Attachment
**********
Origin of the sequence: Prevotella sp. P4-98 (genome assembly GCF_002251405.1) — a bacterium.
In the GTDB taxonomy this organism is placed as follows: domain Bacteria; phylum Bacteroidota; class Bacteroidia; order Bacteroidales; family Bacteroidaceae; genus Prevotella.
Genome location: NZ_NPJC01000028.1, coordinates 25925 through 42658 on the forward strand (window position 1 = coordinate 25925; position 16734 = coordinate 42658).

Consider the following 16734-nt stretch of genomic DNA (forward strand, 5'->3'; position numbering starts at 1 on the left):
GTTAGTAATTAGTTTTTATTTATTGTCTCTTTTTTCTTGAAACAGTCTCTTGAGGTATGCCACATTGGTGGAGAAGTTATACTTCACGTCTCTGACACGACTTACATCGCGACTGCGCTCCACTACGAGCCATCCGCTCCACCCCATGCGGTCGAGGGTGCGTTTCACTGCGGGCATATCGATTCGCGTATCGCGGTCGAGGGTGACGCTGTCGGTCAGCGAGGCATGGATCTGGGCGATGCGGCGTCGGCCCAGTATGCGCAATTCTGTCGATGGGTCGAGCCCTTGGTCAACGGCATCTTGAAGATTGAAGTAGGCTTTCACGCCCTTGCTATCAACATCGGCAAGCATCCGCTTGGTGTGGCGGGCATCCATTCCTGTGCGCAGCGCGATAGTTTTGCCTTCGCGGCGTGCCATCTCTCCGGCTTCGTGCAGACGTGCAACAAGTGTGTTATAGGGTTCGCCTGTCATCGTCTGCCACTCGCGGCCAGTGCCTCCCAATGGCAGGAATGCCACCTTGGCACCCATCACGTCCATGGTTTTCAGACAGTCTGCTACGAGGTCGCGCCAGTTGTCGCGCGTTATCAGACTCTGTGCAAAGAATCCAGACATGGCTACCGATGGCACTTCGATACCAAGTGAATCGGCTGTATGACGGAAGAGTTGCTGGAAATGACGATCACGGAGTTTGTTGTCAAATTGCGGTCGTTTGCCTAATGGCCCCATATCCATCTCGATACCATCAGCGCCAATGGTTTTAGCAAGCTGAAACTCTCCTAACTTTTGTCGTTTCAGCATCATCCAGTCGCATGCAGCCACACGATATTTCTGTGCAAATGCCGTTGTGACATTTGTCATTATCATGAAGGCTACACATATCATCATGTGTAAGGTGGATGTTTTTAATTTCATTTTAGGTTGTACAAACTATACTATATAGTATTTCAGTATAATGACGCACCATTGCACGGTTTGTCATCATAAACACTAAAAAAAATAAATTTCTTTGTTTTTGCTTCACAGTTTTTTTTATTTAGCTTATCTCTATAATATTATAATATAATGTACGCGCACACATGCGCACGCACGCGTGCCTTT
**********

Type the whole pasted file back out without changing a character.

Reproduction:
Origin of the sequence: Prevotella sp. P4-98 (genome assembly GCF_002251405.1) — a bacterium.
In the GTDB taxonomy this organism is placed as follows: domain Bacteria; phylum Bacteroidota; class Bacteroidia; order Bacteroidales; family Bacteroidaceae; genus Prevotella.
Genome location: NZ_NPJC01000028.1, coordinates 25925 through 42658 on the forward strand (window position 1 = coordinate 25925; position 16734 = coordinate 42658).

Consider the following 16734-nt stretch of genomic DNA (forward strand, 5'->3'; position numbering starts at 1 on the left):
GTTAGTAATTAGTTTTTATTTATTGTCTCTTTTTTCTTGAAACAGTCTCTTGAGGTATGCCACATTGGTGGAGAAGTTATACTTCACGTCTCTGACACGACTTACATCGCGACTGCGCTCCACTACGAGCCATCCGCTCCACCCCATGCGGTCGAGGGTGCGTTTCACTGCGGGCATATCGATTCGCGTATCGCGGTCGAGGGTGACGCTGTCGGTCAGCGAGGCATGGATCTGGGCGATGCGGCGTCGGCCCAGTATGCGCAATTCTGTCGATGGGTCGAGCCCTTGGTCAACGGCATCTTGAAGATTGAAGTAGGCTTTCACGCCCTTGCTATCAACATCGGCAAGCATCCGCTTGGTGTGGCGGGCATCCATTCCTGTGCGCAGCGCGATAGTTTTGCCTTCGCGGCGTGCCATCTCTCCGGCTTCGTGCAGACGTGCAACAAGTGTGTTATAGGGTTCGCCTGTCATCGTCTGCCACTCGCGGCCAGTGCCTCCCAATGGCAGGAATGCCACCTTGGCACCCATCACGTCCATGGTTTTCAGACAGTCTGCTACGAGGTCGCGCCAGTTGTCGCGCGTTATCAGACTCTGTGCAAAGAATCCAGACATGGCTACCGATGGCACTTCGATACCAAGTGAATCGGCTGTATGACGGAAGAGTTGCTGGAAATGACGATCACGGAGTTTGTTGTCAAATTGCGGTCGTTTGCCTAATGGCCCCATATCCATCTCGATACCATCAGCGCCAATGGTTTTAGCAAGCTGAAACTCTCCTAACTTTTGTCGTTTCAGCATCATCCAGTCGCATGCAGCCACACGATATTTCTGTGCAAATGCCGTTGTGACATTTGTCATTATCATGAAGGCTACACATATCATCATGTGTAAGGTGGATGTTTTTAATTTCATTTTAGGTTGTACAAACTATACTATATAGTATTTCAGTATAATGACGCACCATTGCACGGTTTGTCATCATAAACACTAAAAAAAATAAATTTCTTTGTTTTTGCTTCACAGTTTTTTTTATTTAGCTTATCTCTATAATATTATAATATAATGTACGCGCACACATGCGCACGCACGCGTGCCTTT